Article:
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      Multiple recurrences of anti-glomerular basement membrane disease with variable antibody detection: can the laboratory be trusted?

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          Anti-glomerular basement membrane (GBM) disease is commonly a monophasic illness. We present the case of multiple recurrences of anti-GBM disease with varying serum anti-GBM antibody findings. A 33-year-old female tobacco user presenting with hematuria was diagnosed with anti-GBM disease by renal biopsy. Five years later, she presented with alveolar hemorrhage and positive anti-GBM antibody. She presented a third time with alveolar hemorrhage but undetectable anti-GBM antibody. With each occurrence, symptoms resolved with plasmapheresis, intravenous methylprednisone and oral cyclophosphamide. The relationship between anti-GBM antibody findings and disease presentation is complex. Clinicians should be aware of the possibility of seronegative anti-GBM disease.

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          Long-term outcome of anti-glomerular basement membrane antibody disease treated with plasma exchange and immunosuppression.

          Anti-glomerular basement membrane (GBM) antibody disease is an autoantibody-mediated disorder that usually presents as rapidly progressive glomerulonephritis, often with pulmonary hemorrhage (the Goodpasture syndrome). It is reported that patients with severe renal failure do not generally recover renal function. To examine the long-term outcome of severe anti-GBM antibody disease. Retrospective review of patients treated for confirmed anti-GBM antibody disease over 25 years. A tertiary referral center in the United Kingdom. 71 treated patients with anti-GBM antibody disease. All patients received plasma exchange, prednisolone, and cyclophosphamide. Patient and renal survival, renal histology, and antibody levels. Patients who presented with a creatinine concentration less than 500 micromol/L (5.7 mg/dL) (n = 19) had 100% patient survival and 95% renal survival at 1 year and 84% patient survival and 74% renal survival at last follow-up. In patients who presented with a creatinine concentration of 500 micromol/L or more (>/=5.7 mg/dL) (n = 13) but did not require immediate dialysis, patient and renal survival were 83% and 82% at 1 year and 62% and 69% at last follow-up. In patients who presented with dialysis-dependent renal failure (n = 39), patient and renal survival were 65% and 8% at 1 year and 36% and 5% at last follow-up. All patients who required immediate dialysis and had 100% crescents on renal biopsy remained dialysis dependent. Patients with the Goodpasture syndrome and severe renal failure should be considered for urgent immunosuppression therapy, including plasma exchange, to maximize the chance of renal recovery. Patients needing immediate dialysis are less likely to recover.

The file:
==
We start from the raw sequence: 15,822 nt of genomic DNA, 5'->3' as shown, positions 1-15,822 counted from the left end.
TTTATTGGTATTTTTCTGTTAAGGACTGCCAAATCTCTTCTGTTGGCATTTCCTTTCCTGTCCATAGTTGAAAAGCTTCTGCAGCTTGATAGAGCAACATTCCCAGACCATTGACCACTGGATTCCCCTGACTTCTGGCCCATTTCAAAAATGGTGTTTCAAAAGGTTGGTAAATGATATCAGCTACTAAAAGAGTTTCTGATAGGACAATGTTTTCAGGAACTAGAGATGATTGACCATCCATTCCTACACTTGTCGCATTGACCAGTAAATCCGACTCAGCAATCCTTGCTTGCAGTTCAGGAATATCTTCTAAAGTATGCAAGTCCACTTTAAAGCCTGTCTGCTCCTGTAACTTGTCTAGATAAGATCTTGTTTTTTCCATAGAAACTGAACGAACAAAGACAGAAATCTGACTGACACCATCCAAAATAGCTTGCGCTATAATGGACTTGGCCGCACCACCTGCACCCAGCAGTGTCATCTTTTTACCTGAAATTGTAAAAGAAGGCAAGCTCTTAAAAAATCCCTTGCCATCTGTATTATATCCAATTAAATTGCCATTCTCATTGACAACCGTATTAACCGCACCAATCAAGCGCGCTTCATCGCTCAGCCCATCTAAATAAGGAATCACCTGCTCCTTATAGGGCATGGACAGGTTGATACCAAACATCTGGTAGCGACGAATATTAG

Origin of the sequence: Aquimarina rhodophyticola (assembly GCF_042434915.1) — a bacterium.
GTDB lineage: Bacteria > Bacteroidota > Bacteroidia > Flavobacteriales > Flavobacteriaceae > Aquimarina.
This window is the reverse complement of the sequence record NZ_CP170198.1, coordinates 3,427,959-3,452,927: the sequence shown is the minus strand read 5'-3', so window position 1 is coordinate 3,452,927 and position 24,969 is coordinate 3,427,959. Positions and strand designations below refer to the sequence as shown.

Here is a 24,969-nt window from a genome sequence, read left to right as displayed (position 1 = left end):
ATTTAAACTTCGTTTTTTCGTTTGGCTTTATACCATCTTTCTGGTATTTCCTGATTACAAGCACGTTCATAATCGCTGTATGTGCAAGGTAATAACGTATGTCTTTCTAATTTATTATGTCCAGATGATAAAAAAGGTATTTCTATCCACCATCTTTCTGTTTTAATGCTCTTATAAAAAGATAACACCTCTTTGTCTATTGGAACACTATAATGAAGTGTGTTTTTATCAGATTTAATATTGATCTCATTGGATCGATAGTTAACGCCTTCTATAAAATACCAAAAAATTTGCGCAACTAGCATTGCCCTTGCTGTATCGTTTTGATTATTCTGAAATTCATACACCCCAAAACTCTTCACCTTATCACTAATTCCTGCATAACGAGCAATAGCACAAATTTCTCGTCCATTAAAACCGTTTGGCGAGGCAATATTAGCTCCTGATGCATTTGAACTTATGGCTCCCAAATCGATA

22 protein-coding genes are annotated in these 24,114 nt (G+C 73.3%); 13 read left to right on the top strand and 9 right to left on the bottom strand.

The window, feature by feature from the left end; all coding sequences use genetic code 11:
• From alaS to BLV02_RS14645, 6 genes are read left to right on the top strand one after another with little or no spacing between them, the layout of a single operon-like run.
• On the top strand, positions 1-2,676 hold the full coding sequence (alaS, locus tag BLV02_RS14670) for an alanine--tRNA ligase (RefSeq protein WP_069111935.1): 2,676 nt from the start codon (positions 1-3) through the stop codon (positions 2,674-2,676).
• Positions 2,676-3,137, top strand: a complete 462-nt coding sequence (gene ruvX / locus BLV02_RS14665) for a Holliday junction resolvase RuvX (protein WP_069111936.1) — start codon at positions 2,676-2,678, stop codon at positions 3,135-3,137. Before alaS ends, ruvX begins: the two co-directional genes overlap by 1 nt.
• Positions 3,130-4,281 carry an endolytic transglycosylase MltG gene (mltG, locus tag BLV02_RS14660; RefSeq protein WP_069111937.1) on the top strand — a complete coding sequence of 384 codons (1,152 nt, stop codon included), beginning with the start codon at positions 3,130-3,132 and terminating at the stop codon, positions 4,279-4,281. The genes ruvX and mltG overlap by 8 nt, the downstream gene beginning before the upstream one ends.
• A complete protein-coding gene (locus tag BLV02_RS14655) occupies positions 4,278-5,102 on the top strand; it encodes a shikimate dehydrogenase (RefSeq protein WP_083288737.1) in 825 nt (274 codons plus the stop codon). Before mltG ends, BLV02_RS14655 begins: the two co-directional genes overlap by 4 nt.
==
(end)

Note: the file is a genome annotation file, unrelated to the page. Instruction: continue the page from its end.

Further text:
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            Anti-glomerular basement membrane disease.

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              Autoantibodies to GBM and neutrophil cytoplasm in rapidly progressive glomerulonephritis.

              The incidence of autoantibodies to glomerular basement membrane (AGBMA) and neutrophil cytoplasmic antigens (ANCA) in the initial sera of 889 consecutive patients with a suspected diagnosis of rapidly progressive glomerulonephritis, was determined by prospective study. Forty-seven (5%) were positive for AGBMA alone, 246 (28%) were positive for ANCA alone, 576 (65%) had neither autoantibodies while 20 (2%) had both. Clinical and pathological data collected from patients with both autoantibodies suggested the coexistence of anti-glomerular basement membrane disease and systemic vasculitis. Together, assays for AGBMA and ANCA are important in the diagnosis and management of rapidly progressive glomerulonephritis and may help its further classification.

                Author and article information

                Clin Kidney J
                Clin Kidney J
                Clinical Kidney Journal
                Oxford University Press
                October 2016
                17 May 2016
                17 May 2016
                : 9
                : 5
                : 657-660
                Division of Nephrology, Department of Medicine, University of Wisconsin School of Medicine and Public Health , Madison, WI, USA
                Author notes
                Correspondence and offprint requests to: Patricia Liu; E-mail: pliu891@
                © The Author 2016. Published by Oxford University Press on behalf of ERA-EDTA.

                This is an Open Access article distributed under the terms of the Creative Commons Attribution Non-Commercial License (, which permits non-commercial re-use, distribution, and reproduction in any medium, provided the original work is properly cited. For commercial re-use, please contact

                Atypical Anti-Gbm Disease


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